So I am striving to be more scholarly in my reading, and while I don't promise to follow a set plan, I do intend to carry on with being more disciplined in getting a certain amount of history reading in.  It has been fun to just wander and read lots of fun books too though (like vintage Puffins), and I will still do that.
 I would be interested to hear of others and their view on reading plans, so do please comment.
(By the way, do visit my companion Music blog over here:
for some good music featured, if you like that sort of thing)

Tuesday, 6 August 2013

The Midnight Folk by John Masefield


 No doubt there are many of you that have heard of  'The Box Of Delights' by John Masefield; if not from reading the book, then through watching the utterly wonderful 1980s television adaptation.  This is a book I've wanted to read for years, but wanted an attractive hardcover edition for my library.  The Folio Society has produced a beautiful edition of this and the preceding book 'The Midnight Folk', from 1927.   I've had my eye on those but when looking at them more in-depth, found that even though the cover designs are wonderful and striking, I wasn't overly keen on the inside illustrations, so went searching for an older hardcover of 'The Midnight Folk' and found the perfect one (shown above).  This edition must be somewhat rare as it's the only one I found on the internet.  It is from The Reprint Society, London, 1957, with illustrations by Rowland Hilder;  I'm delighted with it and the beautiful cover art and design in dark cream on midnight blue. 

This story is a delight, as we follow young Master Kay Harker on a fantastical jumble of adventures and alternate realities and to secret worlds (involving a search for lost treasure); where animals (and toys) talk and interact with Kay, people are not what they seem, and magical journeys occur.  We clamber into hiding places and spy on wicked witches and scheming villains.  Portraits speak and landscape paintings move.  Poor Kay has much to endure with his beastly governess Sylvia Daisy (who obviously doesn't like children).   The inside flap of the dustjacket  gives this description of the tale within:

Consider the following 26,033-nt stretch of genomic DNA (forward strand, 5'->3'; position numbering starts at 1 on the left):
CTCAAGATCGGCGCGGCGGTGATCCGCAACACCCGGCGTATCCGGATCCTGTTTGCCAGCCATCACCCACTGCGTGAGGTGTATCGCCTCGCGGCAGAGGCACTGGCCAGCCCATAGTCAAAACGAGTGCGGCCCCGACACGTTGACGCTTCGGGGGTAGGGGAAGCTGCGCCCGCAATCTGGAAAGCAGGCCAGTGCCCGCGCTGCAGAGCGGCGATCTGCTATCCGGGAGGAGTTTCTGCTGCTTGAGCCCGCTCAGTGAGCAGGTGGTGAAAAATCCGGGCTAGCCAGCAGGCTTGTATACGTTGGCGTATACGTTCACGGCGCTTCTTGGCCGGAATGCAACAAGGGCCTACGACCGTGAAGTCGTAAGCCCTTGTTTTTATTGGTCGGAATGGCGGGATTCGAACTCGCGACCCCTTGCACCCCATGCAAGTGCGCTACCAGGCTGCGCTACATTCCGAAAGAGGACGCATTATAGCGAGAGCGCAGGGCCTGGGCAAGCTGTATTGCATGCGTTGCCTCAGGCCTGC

"Kay Harker lives in a big house with his governess, Jane the cook, Ellen the maid, and Nibbins the black cat.  Nibbins is one of the family of the Midnight Folk.  So too is Bitem the Fox, Blinky the Owl, Rat, Otter and a whole tribe of other friends, bears, dogs, rabbits, cats and horses, all of them Kay's toys. Kay is bent on discovering the long-lost Harker treasure.  With the help of the Midnight Folk he makes nightly investigations into the mystery which lead him into all kinds of marvellous  adventures.  Sometimes Kay is convinced that he is dreaming, but at other times there is proof that his midnight wanderings in search of clues are no fantasy but actual fact."